Into the Willamette.  Some of the weary travelers built boats near where the Walla Walla flows into the Columbia and in these boats floated down the Columbia.  Others followed the south bank of the Columbia as far as the mission station at The Dalles.

At The Dalles nearly all took to the river.  There was no road to follow over the Cascades.  They floated down to the Cascades from The Dalles on all manner of rafts and crafts.  They had to carry their goods around the Cascades.  Below the Cascades they went on to Fort Vancouver by whatever means they could find.  Most of them made those last few miles of river in boats lent by Dr. John McLoughlin.  He had heard of the sorrows of the immigrants, and though he stood at the head of a company which wanted settlers kept out, he was not one to see his fellow humans drowned or caught by the winter storms and starved to death.



Oregon’s population was at least doubled by the immigration of 1843.  And it was more than doubled in vigor.  The wagon train of ’43 contained a dozen strong men who “made over” the settlement and its government to suit themselves.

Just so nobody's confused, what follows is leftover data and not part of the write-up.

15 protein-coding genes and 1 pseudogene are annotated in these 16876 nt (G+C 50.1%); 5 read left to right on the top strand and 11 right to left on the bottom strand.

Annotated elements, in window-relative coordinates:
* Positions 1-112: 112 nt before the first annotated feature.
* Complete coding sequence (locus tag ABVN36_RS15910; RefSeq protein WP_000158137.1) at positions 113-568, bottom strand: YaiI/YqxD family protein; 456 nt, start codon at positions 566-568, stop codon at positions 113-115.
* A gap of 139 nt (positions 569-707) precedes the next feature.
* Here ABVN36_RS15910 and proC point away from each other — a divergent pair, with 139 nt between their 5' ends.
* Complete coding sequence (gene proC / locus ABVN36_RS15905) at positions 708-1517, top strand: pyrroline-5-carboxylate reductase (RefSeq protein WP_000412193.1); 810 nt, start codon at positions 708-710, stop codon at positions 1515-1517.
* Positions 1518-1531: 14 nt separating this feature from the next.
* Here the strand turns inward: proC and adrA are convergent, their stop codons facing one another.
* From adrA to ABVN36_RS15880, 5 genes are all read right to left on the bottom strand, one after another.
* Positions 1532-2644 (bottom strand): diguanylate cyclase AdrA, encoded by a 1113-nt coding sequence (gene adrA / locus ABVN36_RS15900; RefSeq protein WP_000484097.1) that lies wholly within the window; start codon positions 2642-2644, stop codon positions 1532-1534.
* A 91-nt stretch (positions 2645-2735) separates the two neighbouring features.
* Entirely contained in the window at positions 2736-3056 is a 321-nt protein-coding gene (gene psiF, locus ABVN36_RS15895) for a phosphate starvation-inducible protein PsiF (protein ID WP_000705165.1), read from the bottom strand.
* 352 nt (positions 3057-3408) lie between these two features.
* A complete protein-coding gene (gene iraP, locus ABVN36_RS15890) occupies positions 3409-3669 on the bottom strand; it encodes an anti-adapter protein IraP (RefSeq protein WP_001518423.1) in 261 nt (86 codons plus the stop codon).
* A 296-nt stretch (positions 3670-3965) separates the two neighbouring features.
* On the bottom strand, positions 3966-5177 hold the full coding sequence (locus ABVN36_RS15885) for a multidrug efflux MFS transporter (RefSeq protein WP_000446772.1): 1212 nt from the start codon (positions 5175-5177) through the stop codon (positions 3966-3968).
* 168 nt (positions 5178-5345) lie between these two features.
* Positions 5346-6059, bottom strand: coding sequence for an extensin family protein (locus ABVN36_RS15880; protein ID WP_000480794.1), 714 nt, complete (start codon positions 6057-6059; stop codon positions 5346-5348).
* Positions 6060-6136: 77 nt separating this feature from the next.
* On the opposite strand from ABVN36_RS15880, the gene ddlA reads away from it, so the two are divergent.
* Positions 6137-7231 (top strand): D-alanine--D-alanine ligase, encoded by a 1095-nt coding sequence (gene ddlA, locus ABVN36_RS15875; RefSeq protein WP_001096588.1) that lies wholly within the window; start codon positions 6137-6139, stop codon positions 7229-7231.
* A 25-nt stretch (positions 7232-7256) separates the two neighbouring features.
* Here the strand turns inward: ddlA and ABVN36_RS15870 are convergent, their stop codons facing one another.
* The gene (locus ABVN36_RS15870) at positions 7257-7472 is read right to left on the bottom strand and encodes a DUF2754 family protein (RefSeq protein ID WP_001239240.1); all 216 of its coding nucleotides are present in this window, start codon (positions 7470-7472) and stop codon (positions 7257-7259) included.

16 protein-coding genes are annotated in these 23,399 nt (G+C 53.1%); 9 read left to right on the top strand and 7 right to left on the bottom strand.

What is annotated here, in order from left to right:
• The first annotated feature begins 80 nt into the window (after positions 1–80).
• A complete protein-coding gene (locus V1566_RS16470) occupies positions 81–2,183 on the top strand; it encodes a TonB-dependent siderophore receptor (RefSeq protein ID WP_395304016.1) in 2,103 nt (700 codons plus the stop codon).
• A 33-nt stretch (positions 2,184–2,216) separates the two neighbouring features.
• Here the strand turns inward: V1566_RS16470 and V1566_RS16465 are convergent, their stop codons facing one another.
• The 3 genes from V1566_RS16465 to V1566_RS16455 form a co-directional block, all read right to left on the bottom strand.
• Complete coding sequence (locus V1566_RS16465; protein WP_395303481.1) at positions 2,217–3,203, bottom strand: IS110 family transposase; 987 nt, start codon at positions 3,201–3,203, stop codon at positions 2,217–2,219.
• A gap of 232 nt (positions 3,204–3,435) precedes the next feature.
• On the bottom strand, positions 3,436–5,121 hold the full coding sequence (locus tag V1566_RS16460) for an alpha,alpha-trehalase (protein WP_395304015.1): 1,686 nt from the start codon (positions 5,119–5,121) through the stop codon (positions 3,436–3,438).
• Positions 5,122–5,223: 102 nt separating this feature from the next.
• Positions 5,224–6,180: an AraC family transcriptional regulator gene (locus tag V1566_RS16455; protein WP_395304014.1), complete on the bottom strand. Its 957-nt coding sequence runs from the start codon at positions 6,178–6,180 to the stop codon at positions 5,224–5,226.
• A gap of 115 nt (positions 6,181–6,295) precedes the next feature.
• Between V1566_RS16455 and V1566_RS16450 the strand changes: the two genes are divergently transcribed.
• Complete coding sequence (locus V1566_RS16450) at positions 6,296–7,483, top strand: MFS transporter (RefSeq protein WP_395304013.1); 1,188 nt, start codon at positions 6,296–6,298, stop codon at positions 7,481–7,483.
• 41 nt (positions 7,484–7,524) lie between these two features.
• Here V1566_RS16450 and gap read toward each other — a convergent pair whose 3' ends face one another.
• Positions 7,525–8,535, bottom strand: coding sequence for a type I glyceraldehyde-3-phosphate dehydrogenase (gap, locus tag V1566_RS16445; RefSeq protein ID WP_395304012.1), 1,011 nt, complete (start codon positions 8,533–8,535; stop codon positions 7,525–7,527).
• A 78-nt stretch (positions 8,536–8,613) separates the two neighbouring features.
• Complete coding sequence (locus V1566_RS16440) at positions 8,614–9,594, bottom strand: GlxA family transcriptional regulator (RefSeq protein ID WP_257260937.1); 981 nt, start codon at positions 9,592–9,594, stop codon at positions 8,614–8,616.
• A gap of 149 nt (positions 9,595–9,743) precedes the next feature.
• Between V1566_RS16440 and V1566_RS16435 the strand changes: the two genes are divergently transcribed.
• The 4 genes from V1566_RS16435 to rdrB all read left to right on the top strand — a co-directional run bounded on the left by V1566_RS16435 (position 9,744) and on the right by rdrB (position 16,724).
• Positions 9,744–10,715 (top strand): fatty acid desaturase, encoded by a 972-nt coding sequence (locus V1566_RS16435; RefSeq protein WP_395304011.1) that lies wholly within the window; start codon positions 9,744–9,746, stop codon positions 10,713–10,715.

Of course, the newcomers were too wet and cold and tired to do much in the autumn of that first year, just after their arrival.  They had to rustle for shelter and earn food for their families.  They had to search for the farmlands which they wanted to claim.  But as soon as possible, such men as the Applegate Brothers, Burnett, Lovejoy, McCarver, Nesmith, Matheny, Waldo, Hembree, Keiser, and others turned their attention to what the “founders” had done in the way of setting up a government. They did not like it very well.  (To be continued.)

One Response to “Passages from “Historic Oregon” Textbook”

  1. Barbara says:

    To comment on this article, join us at our HMC Family page on
    If you don’t do Facebook, you can email your comments to and we will post them for you.

Leave a Reply

You must be logged in to post a comment.